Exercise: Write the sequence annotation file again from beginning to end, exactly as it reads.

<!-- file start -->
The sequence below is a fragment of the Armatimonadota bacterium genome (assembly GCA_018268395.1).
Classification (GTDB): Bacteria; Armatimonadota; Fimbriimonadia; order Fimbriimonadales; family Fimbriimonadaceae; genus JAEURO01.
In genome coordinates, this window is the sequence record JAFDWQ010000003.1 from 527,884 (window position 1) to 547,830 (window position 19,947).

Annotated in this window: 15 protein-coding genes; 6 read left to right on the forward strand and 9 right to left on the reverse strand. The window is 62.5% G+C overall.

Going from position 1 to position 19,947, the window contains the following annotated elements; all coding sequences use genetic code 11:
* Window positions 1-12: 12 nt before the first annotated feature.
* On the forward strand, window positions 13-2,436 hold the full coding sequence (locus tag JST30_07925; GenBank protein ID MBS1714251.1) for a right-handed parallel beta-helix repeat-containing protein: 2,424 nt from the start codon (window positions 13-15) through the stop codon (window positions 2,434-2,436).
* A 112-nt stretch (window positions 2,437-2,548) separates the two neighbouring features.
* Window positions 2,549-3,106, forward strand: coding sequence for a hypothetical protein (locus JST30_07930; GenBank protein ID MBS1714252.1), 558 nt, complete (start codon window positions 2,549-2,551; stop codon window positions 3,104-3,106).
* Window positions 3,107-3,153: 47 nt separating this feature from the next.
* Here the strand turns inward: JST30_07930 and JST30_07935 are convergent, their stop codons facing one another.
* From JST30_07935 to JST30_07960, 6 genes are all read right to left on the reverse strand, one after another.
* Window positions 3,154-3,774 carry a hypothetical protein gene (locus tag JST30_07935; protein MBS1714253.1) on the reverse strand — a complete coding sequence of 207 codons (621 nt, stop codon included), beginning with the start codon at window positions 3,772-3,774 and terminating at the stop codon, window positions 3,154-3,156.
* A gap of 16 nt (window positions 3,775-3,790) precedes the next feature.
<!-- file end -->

The sequence below is a fragment of the Armatimonadota bacterium genome (assembly GCA_018268395.1).
Classification (GTDB): Bacteria; Armatimonadota; Fimbriimonadia; order Fimbriimonadales; family Fimbriimonadaceae; genus JAEURO01.
In genome coordinates, this window is the sequence record JAFDWQ010000003.1 from 527,884 (window position 1) to 547,830 (window position 19,947).

Annotated in this window: 15 protein-coding genes; 6 read left to right on the forward strand and 9 right to left on the reverse strand. The window is 62.5% G+C overall.

Going from position 1 to position 19,947, the window contains the following annotated elements; all coding sequences use genetic code 11:
* Window positions 1-12: 12 nt before the first annotated feature.
* On the forward strand, window positions 13-2,436 hold the full coding sequence (locus tag JST30_07925; GenBank protein ID MBS1714251.1) for a right-handed parallel beta-helix repeat-containing protein: 2,424 nt from the start codon (window positions 13-15) through the stop codon (window positions 2,434-2,436).
* A 112-nt stretch (window positions 2,437-2,548) separates the two neighbouring features.
* Window positions 2,549-3,106, forward strand: coding sequence for a hypothetical protein (locus JST30_07930; GenBank protein ID MBS1714252.1), 558 nt, complete (start codon window positions 2,549-2,551; stop codon window positions 3,104-3,106).
* Window positions 3,107-3,153: 47 nt separating this feature from the next.
* Here the strand turns inward: JST30_07930 and JST30_07935 are convergent, their stop codons facing one another.
* From JST30_07935 to JST30_07960, 6 genes are all read right to left on the reverse strand, one after another.
* Window positions 3,154-3,774 carry a hypothetical protein gene (locus tag JST30_07935; protein MBS1714253.1) on the reverse strand — a complete coding sequence of 207 codons (621 nt, stop codon included), beginning with the start codon at window positions 3,772-3,774 and terminating at the stop codon, window positions 3,154-3,156.
* A gap of 16 nt (window positions 3,775-3,790) precedes the next feature.